Joseph H Cook
PB AF 527
Two-quarter sequence explores how to formulate research questions, gain experience with conducting research, and learn how to assess which statistical tools or research methods are appropriate to answer different types of policy or management questions. Covers probability, descriptive statistics, hypothesis testing, and confidence intervals. Prerequisite: graduate status in School of Public Affairs or permission of instructor.
This course is the first in a two-quarter sequence aimed at helping you to become a critical consumer and competent producer of research and statistical analysis.
Our goal is for you to understand enough theory and have enough experience to intelligently use data to arrive at reasonable conclusions. Furthermore, you will be able to digest and critically assess empirical evidence and understand what analysis you need in order to make decisions. Throughout the course, we will examine policy questions and related data in order to learn how to apply analytic techniques.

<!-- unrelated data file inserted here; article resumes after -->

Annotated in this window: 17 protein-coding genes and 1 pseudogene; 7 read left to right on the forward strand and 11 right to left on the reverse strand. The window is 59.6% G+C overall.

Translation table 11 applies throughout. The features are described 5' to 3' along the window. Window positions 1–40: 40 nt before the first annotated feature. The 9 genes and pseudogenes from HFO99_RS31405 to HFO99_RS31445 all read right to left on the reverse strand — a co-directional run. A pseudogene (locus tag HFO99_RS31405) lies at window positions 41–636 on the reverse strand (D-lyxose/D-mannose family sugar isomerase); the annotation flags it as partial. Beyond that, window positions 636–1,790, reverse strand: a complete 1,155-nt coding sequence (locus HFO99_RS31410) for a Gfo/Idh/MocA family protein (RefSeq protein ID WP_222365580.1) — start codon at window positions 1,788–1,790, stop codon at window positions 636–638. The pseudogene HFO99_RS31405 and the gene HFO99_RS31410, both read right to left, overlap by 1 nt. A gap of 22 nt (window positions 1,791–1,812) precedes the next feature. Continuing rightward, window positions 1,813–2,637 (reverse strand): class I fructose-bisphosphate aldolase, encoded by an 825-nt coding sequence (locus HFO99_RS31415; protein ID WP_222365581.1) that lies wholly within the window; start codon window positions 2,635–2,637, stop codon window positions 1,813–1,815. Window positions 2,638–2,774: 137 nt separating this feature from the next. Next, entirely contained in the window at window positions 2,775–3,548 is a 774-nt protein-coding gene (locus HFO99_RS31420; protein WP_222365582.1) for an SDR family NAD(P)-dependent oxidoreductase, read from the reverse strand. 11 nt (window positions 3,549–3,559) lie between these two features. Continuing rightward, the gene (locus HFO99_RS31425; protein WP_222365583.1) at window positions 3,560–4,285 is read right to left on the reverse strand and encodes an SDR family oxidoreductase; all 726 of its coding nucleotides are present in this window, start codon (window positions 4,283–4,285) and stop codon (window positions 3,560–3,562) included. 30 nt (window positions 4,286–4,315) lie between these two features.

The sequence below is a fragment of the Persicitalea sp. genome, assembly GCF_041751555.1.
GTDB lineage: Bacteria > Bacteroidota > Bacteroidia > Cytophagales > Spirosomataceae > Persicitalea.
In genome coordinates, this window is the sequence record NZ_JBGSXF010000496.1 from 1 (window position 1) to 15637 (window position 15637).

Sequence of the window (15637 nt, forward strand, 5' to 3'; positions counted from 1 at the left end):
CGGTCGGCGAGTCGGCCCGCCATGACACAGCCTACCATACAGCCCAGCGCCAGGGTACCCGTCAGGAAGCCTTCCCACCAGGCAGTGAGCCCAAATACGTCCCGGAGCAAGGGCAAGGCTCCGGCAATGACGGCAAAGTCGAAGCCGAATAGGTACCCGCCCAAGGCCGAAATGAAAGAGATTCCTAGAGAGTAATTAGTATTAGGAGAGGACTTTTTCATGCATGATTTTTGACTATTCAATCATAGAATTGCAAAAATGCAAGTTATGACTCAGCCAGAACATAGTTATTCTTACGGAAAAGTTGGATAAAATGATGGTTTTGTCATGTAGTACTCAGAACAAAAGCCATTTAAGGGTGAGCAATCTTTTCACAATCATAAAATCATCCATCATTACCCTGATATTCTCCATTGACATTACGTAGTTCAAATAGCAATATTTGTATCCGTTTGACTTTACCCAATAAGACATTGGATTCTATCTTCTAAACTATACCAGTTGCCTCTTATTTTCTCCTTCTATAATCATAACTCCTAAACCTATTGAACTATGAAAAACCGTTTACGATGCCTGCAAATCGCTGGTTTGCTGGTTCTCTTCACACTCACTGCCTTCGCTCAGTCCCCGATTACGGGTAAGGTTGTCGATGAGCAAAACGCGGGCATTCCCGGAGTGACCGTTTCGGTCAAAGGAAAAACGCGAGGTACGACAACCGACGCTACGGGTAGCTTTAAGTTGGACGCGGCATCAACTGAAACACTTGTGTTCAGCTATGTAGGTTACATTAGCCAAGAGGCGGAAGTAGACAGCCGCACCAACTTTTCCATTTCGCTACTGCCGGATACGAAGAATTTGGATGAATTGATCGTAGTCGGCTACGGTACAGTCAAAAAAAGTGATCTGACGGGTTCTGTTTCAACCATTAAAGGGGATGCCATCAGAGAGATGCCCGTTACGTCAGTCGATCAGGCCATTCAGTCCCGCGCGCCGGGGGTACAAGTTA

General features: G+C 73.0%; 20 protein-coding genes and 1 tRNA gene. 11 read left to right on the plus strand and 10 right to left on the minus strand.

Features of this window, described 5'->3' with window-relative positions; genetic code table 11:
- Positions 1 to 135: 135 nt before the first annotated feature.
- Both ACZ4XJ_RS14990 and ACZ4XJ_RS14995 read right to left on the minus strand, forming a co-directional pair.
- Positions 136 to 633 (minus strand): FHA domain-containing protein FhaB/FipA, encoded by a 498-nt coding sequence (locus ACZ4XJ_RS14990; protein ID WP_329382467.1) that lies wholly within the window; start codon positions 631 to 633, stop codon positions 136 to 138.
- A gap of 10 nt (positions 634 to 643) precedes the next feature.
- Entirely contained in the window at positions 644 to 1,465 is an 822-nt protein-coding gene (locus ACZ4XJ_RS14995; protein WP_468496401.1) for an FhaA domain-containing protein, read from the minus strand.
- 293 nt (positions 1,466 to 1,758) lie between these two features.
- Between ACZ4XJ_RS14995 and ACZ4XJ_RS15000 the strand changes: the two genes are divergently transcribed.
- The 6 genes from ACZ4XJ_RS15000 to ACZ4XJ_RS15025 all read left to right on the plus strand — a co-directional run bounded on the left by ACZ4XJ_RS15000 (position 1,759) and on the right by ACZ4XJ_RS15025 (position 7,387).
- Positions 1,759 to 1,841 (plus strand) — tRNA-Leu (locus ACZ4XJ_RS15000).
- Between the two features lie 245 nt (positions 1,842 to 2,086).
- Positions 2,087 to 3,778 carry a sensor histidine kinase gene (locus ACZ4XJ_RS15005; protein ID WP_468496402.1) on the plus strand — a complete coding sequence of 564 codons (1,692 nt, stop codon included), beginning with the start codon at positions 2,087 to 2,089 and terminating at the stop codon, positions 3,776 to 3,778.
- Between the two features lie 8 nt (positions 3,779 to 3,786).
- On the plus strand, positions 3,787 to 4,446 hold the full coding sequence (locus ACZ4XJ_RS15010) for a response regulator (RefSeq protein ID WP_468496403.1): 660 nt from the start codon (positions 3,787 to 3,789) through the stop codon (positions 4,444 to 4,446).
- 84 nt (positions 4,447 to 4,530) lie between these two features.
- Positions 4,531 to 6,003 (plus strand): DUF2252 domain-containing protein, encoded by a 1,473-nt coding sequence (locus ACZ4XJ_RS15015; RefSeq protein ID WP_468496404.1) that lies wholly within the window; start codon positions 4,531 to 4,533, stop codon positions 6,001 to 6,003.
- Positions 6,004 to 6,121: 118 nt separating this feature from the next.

Student learning goals
Gain an understanding of research and statistical analysis as ways to explore, describe, and explain management or policy issues;
Use descriptive statistics and statistical inference to understand policy or management problems;
Understand the meaning of analyses using confidence intervals, test statistics, and p-values;
Recognize the implications of the qualities and quantities of data;
Demonstrate your ability to manipulate data to produce informative analysis;
Communicate about statistical results for a non-technical audience.
General method of instruction
Class assignments and grading
Homework assignments (credit for complete and on time) 15%; Midterm (take home—open book and notes) 25%; Policy Report Proposal 10%; Final paper 25%; Final (open book and notes) 25%